I have a design in which a signal from ADC is filtered and then played by DAC. In FPGA the real signal is converted to quadrature using DDS with 70 MHz frequency. After filtering, the baseband signal is sent to DAC. DDS of DAC is also set to 70 MHz.

The problem is that there is always a spur in output of DAC at 70 MHz. Noise level is almost -93 dBm and this spur is -82 dBm while the main signal level is -15 dBm.

Level of spur does not depend on the signal level, as long as signal passes through filter. My first guess was that this is because of signal truncation. There are two steps of truncation in design. I have used convergent rounding instead of truncation but the spur is still there; decreased by almost 6 dB but still there. then I wondered that this might come from ADC, but changing the frequency of input signal does not change the spur; It's always at 70 MHz. Then I taught that it might be because of DAC LO but when the signal is in rejection band of filter, the Spur disappears.

Do you have any idea what makes this spur and how can I remove it?

Any help would be appreciated.

  • 1
    $\begingroup$ so, that DC component is -67 dB below signal? Sounds not so bad at all, is it worth remediating that at all? What's your quantization noise floor? Is this a problem for what happens downstream with the DAC output? I mean, typically, if this is an RF signal, AC coupling would effectively eliminate the DC offset... $\endgroup$ Oct 6 '19 at 12:57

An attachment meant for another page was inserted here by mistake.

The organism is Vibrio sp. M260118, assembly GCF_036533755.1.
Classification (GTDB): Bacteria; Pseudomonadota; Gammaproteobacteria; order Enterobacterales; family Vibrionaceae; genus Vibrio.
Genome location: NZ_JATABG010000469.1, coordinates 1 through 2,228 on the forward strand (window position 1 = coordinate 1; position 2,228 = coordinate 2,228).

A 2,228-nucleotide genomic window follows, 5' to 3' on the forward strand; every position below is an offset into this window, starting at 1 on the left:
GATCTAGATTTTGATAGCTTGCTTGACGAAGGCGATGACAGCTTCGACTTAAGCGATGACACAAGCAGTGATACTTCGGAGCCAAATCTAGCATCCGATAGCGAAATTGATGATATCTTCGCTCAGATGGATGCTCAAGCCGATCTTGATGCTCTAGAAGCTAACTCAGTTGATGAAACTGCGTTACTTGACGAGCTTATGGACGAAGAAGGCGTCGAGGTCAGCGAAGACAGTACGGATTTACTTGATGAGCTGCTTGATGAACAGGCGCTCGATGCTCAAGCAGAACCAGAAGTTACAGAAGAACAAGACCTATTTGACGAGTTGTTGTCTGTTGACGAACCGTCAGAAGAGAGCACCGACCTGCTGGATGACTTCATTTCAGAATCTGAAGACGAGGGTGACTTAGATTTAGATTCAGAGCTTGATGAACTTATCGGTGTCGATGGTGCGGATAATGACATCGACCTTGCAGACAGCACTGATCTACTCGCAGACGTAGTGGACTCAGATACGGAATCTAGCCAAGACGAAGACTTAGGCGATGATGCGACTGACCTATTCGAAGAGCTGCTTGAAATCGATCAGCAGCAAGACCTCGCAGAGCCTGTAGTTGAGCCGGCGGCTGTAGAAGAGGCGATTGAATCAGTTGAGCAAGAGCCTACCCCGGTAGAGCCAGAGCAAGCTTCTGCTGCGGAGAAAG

First question is your DAC AC-coupled? In that case, the AC coupling will remove the DC offset caused by your DDS.

Second question, unless your DAC is perfect, your DAC will also have a DC offset. Do you know what's the typical DC offset level of your DAC? Again, if the DC offset caused by your DDS is less than say 10% of the intrinsic DC offset of your DAC, I don't think it's worth it to fix it.

Third question, is the ratio between the sampling frequency and the signal frequency a whole number? If it's an even number, you should not have any DC offset, but if you have an odd number of samples per period, you could get a DC offset, For example, with a ratio of 5 because you might get two round-ups and three round-downs giving your a negative DC offset.

Here's what you could try:

  1. change the signal frequency so that the ratio between fs and f is not a whole number.
  2. Try to add phase dithering, this could remove your DC "spur"

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